Facebook icon Twitter icon Forward icon

Obama Names New FCC Chairman

WASHINGTON—President Barack Obama this week named Tom Wheeler as the chairman of the Federal Communications Commission. Wheeler is succeeding Julius Genachowski who announced in March he would be stepping down.

“For more than 30 years, Tom’s been at the forefront of some of the very dramatic changes that we’ve seen in the ways we communicate and how we live our lives,” President Obama said in a ceremony in the State Dining Room of the White House. “Tom knows this stuff inside and out.”

Wheeler is a managing director at the Washington based investment firm, Core Capital. With nearly three decades of working at the forefront of telecommunications policy and business development, Wheeler founded multiple companies offering cable, wireless and video communications services, and co-founded SmartBrief, the largest online-targeted news service. As a policy expert, he has been intimately involved in the development of the government’s telecommunications policy at both the legislative and regulatory level.

In 2009, he led the Obama-Biden Transition Project's Agency Review Working Group in charge of transitions for the science, technology, space and arts agencies. President Obama appointed Wheeler to the President's Intelligence Advisory Board.

Previously, Presidents Clinton and Bush had appointed him a trustee of the John F. Kennedy Center for the Performing Arts. Tom is the former Chairman of the Foundation for the National Archives and Board Member of PBS. He has authored two books: Take Command: Leadership Lessons of the Civil War (Doubleday, 2000) andMr. Lincoln’s T-Mails: The Untold Story of How Abraham Lincoln Used the Telegraph to Win the Civil War (HarperCollins, 2006).

Wheeler is a graduate of Ohio State University. If confirmed by the Senate, Wheeler will become the next chairman of the Federal Communications Commission.

Obama Names Penny Pritzker to be the next Commerce Secretary, Michael Froman as U.S. Trade Representative

WASHINGTON—President Obama this week has chosen Penny Pritzker to be the next Commerce secretary and Michael Froman to be the next U.S. trade representative.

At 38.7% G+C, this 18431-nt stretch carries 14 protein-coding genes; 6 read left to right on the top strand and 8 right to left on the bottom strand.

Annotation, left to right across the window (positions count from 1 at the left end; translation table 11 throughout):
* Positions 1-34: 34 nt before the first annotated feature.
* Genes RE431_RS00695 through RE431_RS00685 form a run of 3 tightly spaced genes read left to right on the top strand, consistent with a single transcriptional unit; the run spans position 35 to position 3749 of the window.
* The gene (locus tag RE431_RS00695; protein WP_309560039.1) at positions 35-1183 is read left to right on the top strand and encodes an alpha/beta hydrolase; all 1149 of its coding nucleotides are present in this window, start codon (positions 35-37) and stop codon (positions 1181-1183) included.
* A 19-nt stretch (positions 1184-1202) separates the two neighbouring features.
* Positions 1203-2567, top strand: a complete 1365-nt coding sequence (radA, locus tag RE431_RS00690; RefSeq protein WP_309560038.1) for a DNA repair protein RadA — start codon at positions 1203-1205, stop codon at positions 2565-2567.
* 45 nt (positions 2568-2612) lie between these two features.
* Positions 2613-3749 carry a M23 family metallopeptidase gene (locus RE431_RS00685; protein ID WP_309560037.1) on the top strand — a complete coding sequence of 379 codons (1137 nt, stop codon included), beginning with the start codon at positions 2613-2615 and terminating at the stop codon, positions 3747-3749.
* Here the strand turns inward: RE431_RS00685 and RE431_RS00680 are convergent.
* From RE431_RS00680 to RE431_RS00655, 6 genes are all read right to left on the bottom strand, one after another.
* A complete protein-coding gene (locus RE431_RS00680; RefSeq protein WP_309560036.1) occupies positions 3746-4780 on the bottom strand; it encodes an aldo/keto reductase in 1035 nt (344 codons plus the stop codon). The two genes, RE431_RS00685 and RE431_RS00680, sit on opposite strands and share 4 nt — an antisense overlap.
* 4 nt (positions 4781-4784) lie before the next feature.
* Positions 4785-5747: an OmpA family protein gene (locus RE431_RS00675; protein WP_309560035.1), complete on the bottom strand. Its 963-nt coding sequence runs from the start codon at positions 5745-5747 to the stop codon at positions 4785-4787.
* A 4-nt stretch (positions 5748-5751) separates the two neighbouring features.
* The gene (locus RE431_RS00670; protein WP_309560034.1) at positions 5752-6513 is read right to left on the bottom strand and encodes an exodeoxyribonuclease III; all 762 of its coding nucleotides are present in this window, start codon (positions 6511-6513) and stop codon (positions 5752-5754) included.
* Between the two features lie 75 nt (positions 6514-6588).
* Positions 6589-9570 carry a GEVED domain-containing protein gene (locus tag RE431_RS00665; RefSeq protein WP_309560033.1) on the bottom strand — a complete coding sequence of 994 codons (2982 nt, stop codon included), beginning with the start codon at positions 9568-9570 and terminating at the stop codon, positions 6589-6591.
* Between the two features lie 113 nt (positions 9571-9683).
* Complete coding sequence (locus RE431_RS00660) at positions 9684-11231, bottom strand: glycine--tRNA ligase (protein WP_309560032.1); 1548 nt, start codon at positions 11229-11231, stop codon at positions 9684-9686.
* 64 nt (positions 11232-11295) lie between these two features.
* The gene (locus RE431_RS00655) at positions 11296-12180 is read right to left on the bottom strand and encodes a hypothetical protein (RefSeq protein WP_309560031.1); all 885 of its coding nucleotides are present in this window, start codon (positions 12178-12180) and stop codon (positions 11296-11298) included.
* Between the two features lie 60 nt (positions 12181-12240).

Obama said Pritzker is “one of our country’s most distinguished business leaders” and “an extraordinary civic leader. The president said Froman is “one of the world’s foremost experts on our global economy.”

Pritzker is founder, chairman and CEO of PSP Capital Partners and its affiliate, Pritzker Realty Group, as well as chairman and co-founder of Artemis Real Estate Partners.

President Obama appointed Pritzker to the President's Council for Jobs and Competitiveness, which advises the administration on economic growth and job creation. Pritzker previously served on the president's Economic Recovery Advisory Board. She was National Co-chair of Obama for America 2012 and was National Finance Chair of the 2008 Barack Obama for President campaign.

Pritzker earned her bachelor's degree in economics from Harvard University and her J.D. and MBA degrees from Stanford University.

Froman is the deputy assistant to the president and deputy national security adviser for International Economic Affairs. He is responsible for coordinating policy on international trade, investment, energy, and climate and development issues.

Froman received a bachelor’s degree in Public and International Affairs from Princeton University (summa cum laude), a doctorate in International Relations from Oxford University and law degree from Harvard Law School (magna cum laude), where he was an editor of the Harvard Law Review.